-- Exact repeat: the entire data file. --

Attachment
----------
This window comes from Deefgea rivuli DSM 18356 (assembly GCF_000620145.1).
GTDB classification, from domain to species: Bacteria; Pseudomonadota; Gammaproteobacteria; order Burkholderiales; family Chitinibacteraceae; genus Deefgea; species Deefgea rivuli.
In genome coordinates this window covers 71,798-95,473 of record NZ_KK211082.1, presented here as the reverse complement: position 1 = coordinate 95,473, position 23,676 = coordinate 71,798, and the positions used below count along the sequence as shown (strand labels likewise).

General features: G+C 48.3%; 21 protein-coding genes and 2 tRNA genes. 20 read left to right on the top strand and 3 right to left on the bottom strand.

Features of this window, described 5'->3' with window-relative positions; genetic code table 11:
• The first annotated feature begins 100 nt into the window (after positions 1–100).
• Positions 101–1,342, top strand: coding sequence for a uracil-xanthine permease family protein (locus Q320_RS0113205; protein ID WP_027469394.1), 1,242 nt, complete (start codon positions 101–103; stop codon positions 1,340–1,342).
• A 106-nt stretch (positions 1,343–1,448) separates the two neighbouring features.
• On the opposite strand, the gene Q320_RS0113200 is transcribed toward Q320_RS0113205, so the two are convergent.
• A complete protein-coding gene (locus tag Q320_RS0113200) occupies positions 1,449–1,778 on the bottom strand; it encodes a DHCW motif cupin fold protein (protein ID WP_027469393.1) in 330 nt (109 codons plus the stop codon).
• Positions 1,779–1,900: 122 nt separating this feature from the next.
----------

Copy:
This window comes from Deefgea rivuli DSM 18356 (assembly GCF_000620145.1).
GTDB classification, from domain to species: Bacteria; Pseudomonadota; Gammaproteobacteria; order Burkholderiales; family Chitinibacteraceae; genus Deefgea; species Deefgea rivuli.
In genome coordinates this window covers 71,798-95,473 of record NZ_KK211082.1, presented here as the reverse complement: position 1 = coordinate 95,473, position 23,676 = coordinate 71,798, and the positions used below count along the sequence as shown (strand labels likewise).

General features: G+C 48.3%; 21 protein-coding genes and 2 tRNA genes. 20 read left to right on the top strand and 3 right to left on the bottom strand.

Features of this window, described 5'->3' with window-relative positions; genetic code table 11:
• The first annotated feature begins 100 nt into the window (after positions 1–100).
• Positions 101–1,342, top strand: coding sequence for a uracil-xanthine permease family protein (locus Q320_RS0113205; protein ID WP_027469394.1), 1,242 nt, complete (start codon positions 101–103; stop codon positions 1,340–1,342).
• A 106-nt stretch (positions 1,343–1,448) separates the two neighbouring features.
• On the opposite strand, the gene Q320_RS0113200 is transcribed toward Q320_RS0113205, so the two are convergent.
• A complete protein-coding gene (locus tag Q320_RS0113200) occupies positions 1,449–1,778 on the bottom strand; it encodes a DHCW motif cupin fold protein (protein ID WP_027469393.1) in 330 nt (109 codons plus the stop codon).
• Positions 1,779–1,900: 122 nt separating this feature from the next.